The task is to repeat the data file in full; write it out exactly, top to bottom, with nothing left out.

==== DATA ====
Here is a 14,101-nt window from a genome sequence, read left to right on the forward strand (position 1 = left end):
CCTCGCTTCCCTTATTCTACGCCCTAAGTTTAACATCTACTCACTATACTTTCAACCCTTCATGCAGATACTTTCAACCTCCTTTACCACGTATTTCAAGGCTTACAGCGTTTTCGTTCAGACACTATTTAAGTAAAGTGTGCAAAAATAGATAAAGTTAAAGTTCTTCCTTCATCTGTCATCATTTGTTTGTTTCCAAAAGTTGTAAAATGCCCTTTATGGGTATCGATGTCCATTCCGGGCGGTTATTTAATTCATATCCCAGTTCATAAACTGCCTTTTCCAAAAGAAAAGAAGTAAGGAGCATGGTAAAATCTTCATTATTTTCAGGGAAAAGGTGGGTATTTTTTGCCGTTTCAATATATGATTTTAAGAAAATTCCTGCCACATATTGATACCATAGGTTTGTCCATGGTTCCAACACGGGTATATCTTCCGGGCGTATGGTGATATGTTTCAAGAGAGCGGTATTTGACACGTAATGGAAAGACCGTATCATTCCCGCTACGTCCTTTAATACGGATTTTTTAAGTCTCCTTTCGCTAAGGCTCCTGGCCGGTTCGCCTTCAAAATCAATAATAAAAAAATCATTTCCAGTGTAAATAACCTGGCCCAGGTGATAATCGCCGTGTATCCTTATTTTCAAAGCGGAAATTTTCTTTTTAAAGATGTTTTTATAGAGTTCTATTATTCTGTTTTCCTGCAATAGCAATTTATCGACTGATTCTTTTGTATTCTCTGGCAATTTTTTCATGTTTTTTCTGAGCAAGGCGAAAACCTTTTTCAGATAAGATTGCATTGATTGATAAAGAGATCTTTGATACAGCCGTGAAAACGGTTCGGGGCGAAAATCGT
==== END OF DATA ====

Here is a 14,101-nt window from a genome sequence, read left to right on the forward strand (position 1 = left end):
CCTCGCTTCCCTTATTCTACGCCCTAAGTTTAACATCTACTCACTATACTTTCAACCCTTCATGCAGATACTTTCAACCTCCTTTACCACGTATTTCAAGGCTTACAGCGTTTTCGTTCAGACACTATTTAAGTAAAGTGTGCAAAAATAGATAAAGTTAAAGTTCTTCCTTCATCTGTCATCATTTGTTTGTTTCCAAAAGTTGTAAAATGCCCTTTATGGGTATCGATGTCCATTCCGGGCGGTTATTTAATTCATATCCCAGTTCATAAACTGCCTTTTCCAAAAGAAAAGAAGTAAGGAGCATGGTAAAATCTTCATTATTTTCAGGGAAAAGGTGGGTATTTTTTGCCGTTTCAATATATGATTTTAAGAAAATTCCTGCCACATATTGATACCATAGGTTTGTCCATGGTTCCAACACGGGTATATCTTCCGGGCGTATGGTGATATGTTTCAAGAGAGCGGTATTTGACACGTAATGGAAAGACCGTATCATTCCCGCTACGTCCTTTAATACGGATTTTTTAAGTCTCCTTTCGCTAAGGCTCCTGGCCGGTTCGCCTTCAAAATCAATAATAAAAAAATCATTTCCAGTGTAAATAACCTGGCCCAGGTGATAATCGCCGTGTATCCTTATTTTCAAAGCGGAAATTTTCTTTTTAAAGATGTTTTTATAGAGTTCTATTATTCTGTTTTCCTGCAATAGCAATTTATCGACTGATTCTTTTGTATTCTCTGGCAATTTTTTCATGTTTTTTCTGAGCAAGGCGAAAACCTTTTTCAGATAAGATTGCATTGATTGATAAAGAGATCTTTGATACAGCCGTGAAAACGGTTCGGGGCGAAAATCGT